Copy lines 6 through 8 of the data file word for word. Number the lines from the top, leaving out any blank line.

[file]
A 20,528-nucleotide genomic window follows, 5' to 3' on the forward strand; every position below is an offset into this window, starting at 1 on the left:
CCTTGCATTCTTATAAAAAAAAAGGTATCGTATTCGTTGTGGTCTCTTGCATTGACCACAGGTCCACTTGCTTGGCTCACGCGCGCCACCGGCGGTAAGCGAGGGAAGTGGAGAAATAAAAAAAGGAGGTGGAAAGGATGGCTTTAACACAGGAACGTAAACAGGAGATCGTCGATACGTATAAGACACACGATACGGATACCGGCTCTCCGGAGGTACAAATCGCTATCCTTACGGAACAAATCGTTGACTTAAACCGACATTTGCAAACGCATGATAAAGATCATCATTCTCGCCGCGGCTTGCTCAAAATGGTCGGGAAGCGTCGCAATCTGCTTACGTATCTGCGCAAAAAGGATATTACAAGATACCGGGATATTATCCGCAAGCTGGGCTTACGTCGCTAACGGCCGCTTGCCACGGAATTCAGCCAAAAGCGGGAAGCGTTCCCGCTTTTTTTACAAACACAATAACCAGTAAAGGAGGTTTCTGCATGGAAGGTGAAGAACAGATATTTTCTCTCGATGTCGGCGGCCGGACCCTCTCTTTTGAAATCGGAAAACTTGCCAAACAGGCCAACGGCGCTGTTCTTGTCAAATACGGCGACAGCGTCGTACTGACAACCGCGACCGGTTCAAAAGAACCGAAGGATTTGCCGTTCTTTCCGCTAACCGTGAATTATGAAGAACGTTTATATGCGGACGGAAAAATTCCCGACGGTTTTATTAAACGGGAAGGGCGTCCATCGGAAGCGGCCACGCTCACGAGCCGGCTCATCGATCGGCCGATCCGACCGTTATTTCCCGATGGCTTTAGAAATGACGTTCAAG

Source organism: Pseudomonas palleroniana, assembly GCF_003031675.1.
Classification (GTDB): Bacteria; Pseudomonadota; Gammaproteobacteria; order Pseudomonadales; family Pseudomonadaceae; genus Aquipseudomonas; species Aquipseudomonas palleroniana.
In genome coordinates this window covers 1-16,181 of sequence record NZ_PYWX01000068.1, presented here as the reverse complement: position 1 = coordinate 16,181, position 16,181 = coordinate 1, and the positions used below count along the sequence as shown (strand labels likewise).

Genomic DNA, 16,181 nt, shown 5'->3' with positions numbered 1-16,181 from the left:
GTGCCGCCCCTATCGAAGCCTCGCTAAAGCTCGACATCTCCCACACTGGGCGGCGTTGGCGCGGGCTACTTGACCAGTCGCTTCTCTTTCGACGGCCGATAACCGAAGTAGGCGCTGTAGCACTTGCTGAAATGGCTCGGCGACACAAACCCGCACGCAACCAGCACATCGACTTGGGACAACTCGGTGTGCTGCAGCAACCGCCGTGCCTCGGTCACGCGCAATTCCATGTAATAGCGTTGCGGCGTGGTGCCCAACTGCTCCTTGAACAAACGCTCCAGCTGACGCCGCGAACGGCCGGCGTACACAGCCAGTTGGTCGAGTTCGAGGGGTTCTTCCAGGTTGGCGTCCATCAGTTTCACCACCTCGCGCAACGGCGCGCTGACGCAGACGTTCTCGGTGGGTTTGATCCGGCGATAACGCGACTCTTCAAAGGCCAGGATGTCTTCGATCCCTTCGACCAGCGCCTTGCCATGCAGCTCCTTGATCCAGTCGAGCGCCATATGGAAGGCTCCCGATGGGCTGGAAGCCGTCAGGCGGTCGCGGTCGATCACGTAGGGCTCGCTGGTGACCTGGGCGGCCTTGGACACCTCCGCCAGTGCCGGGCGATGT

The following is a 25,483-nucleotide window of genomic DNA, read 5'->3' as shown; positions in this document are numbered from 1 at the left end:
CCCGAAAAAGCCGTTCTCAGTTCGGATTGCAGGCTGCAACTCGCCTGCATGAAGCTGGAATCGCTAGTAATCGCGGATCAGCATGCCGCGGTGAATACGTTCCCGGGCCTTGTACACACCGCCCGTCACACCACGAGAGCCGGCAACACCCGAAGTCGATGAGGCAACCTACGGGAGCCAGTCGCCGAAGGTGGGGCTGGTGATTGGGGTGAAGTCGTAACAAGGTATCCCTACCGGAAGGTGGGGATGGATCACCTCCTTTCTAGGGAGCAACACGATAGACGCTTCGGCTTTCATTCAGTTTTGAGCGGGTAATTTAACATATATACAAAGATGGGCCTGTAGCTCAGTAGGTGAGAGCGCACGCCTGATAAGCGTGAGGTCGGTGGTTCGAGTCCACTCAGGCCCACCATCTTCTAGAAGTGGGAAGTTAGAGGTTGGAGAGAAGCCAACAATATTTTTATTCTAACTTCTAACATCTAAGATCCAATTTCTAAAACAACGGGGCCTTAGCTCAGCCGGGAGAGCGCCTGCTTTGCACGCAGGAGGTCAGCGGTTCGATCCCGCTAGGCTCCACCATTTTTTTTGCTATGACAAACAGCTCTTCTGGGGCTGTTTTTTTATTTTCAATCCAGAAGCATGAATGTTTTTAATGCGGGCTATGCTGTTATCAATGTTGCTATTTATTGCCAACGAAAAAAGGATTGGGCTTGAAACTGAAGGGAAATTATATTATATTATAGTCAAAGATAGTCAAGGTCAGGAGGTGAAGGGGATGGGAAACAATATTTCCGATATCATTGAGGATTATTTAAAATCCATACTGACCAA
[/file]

Genomic DNA, 16,181 nt, shown 5'->3' with positions numbered 1-16,181 from the left:
GTGCCGCCCCTATCGAAGCCTCGCTAAAGCTCGACATCTCCCACACTGGGCGGCGTTGGCGCGGGCTACTTGACCAGTCGCTTCTCTTTCGACGGCCGATAACCGAAGTAGGCGCTGTAGCACTTGCTGAAATGGCTCGGCGACACAAACCCGCACGCAACCAGCACATCGACTTGGGACAACTCGGTGTGCTGCAGCAACCGCCGTGCCTCGGTCACGCGCAATTCCATGTAATAGCGTTGCGGCGTGGTGCCCAACTGCTCCTTGAACAAACGCTCCAGCTGACGCCGCGAACGGCCGGCGTACACAGCCAGTTGGTCGAGTTCGAGGGGTTCTTCCAGGTTGGCGTCCATCAGTTTCACCACCTCGCGCAACGGCGCGCTGACGCAGACGTTCTCGGTGGGTTTGATCCGGCGATAACGCGACTCTTCAAAGGCCAGGATGTCTTCGATCCCTTCGACCAGCGCCTTGCCATGCAGCTCCTTGATCCAGTCGAGCGCCATATGGAAGGCTCCCGATGGGCTGGAAGCCGTCAGGCGGTCGCGGTCGATCACGTAGGGCTCGCTGGTGACCTGGGCGGCCTTGGACACCTCCGCCAGTGCCGGGCGATGT

The following is a 25,483-nucleotide window of genomic DNA, read 5'->3' as shown; positions in this document are numbered from 1 at the left end: